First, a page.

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Adnan Syed Of ‘Serial’ Has Been Released From Prison – What Does This Mean And How Did The Podcast Contribute To His Freedom?

Published September 20, 2022 at 10:41 AM PDT
Erica Suter, director of the Innocence Project Clinic at the University of Baltimore School of Law and Adnan Syed's attorney, speaks outside a courthouse in Baltimore, Maryland, September 19, 2022.
CHARLOTTE PLANTIVE/AFP via Getty Images
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AFP
Erica Suter, director of the Innocence Project Clinic at the University of Baltimore School of Law and Adnan Syed's attorney, speaks outside a courthouse in Baltimore, Maryland, September 19, 2022.

Adnan Syed Of ‘Serial’ Has Been Released From Prison – What Does This Mean And How Did The Podcast Contribute To His Freedom?

Serial Anan Syed Release 9.20.12

A Baltimore judge on Monday ordered the release of Adnan Syed after overturning Syed’s conviction for the 1999 murder of high school student Hae Min Lee — a case that was chronicled in the hit podcast “Serial,” a true-crime series that transfixed listeners and revolutionized the genre. Circuit Court Judge Melissa Phinn ordered that Syed’s conviction be vacated as she approved the release of the now-41-year-old who has spent more than two decades behind bars. There were gasps and applause in the crowded courtroom as the judge announced her decision.

Joining us today on AirTalk is podcast critic for Vulture and New York Magazine and founder of Hot Pod, Nick Quah and Northern California Innocence Project director Linda Starr to discuss the impact of the podcast Serial and what the overturning of Adnan Syed’s conviction means going forward.

Legendary Dodgers Player Maury Wills Dead At 89

Maury Wills Death 9.20.22

Today on AirTalk, Larry speaks with KPCC's own Nick Roman about the life and legacy of Dodgers legend Maury Wills.

COVID-19 AMA: Biden Says In Interview That Pandemic Is Over -- Is It?

Covid Update 9.20.22

In our continuing series looking at the latest medical research and news on COVID-19, Larry Mantle speaks with Dr. Kimberly Shriner, director of Infectious Disease and Prevention at Huntington Hospital in Pasadena.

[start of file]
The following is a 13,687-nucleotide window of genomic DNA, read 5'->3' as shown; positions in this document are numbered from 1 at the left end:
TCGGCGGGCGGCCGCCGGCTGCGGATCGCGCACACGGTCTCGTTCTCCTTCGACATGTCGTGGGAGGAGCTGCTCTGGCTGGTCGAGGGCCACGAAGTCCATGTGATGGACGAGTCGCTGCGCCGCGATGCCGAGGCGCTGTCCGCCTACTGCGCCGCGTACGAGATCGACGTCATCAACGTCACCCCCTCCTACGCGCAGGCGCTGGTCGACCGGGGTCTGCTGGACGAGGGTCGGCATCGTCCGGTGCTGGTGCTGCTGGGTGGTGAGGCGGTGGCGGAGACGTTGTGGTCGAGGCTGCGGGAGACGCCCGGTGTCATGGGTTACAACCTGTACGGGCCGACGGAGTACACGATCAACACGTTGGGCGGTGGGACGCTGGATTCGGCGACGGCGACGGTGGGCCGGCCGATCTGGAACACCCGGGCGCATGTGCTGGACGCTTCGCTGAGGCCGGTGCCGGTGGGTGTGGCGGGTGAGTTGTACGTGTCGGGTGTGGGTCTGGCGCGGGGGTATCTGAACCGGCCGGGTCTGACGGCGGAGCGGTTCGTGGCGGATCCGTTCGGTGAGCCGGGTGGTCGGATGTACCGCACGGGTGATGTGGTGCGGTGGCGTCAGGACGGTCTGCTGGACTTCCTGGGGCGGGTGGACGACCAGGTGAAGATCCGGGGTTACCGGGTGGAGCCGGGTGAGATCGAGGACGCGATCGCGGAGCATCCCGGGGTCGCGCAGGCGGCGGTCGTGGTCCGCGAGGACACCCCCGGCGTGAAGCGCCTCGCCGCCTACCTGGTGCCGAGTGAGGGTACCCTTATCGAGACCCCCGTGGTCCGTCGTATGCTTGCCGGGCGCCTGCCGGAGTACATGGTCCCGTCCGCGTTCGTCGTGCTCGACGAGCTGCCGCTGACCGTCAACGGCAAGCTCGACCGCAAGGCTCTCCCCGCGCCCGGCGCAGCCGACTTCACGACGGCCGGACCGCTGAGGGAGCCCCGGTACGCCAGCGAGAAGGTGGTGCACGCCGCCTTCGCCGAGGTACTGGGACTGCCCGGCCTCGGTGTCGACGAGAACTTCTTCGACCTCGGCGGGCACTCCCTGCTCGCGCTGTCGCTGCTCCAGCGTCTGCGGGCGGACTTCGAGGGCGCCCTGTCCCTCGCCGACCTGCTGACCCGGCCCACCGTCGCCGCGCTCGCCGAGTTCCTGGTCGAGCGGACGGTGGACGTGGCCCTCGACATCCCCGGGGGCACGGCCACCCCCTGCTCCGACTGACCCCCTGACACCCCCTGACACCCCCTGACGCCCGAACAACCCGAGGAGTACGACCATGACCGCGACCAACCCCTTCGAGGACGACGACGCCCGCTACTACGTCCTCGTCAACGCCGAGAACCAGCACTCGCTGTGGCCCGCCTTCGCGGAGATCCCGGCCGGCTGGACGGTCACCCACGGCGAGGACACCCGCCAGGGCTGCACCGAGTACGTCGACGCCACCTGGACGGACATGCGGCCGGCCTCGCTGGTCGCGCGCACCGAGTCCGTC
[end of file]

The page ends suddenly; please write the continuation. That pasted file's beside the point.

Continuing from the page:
Today’s topics include:

Slate’s Legal Correspondent Profiles Women Lawyers Who Stood Up To Trump Administration In New Book “Lady Justice”

Book Lady Justice 9.20.22

In the wake of the Supreme Court’s decision in Dobbs v. Jackson Women’s Health, there have been plenty of discussions about the decision’s implications for the future of women’s reproductive rights. But the decision doesn’t exist in a vacuum, as Slate senior editor and longtime legal correspondent Dahlia Lithwick discusses in her new book “Lady Justice: Women, the Law, and the Battle to Save America,” where she explores the six years preceding the Dobbs decision, the series of Trump administration policies that she says helped set the table for the Supreme Court to be in a position to reverse Roe v. Wade, and profiles some of the women lawyers who fought some of these policies in court -- and won. You’ll learn more about figures you know like Stacey Abrams, the voting rights activist and former Georgia state representative now running for governor of that state who was a key player in Democratic turnout in Georgia in the 2020 elections, and about figures you might not know about like the Mexican American Legal Defense and Education Fund’s Nina Perales, who won a court battle to prevent a citizenship question from being added to the Census.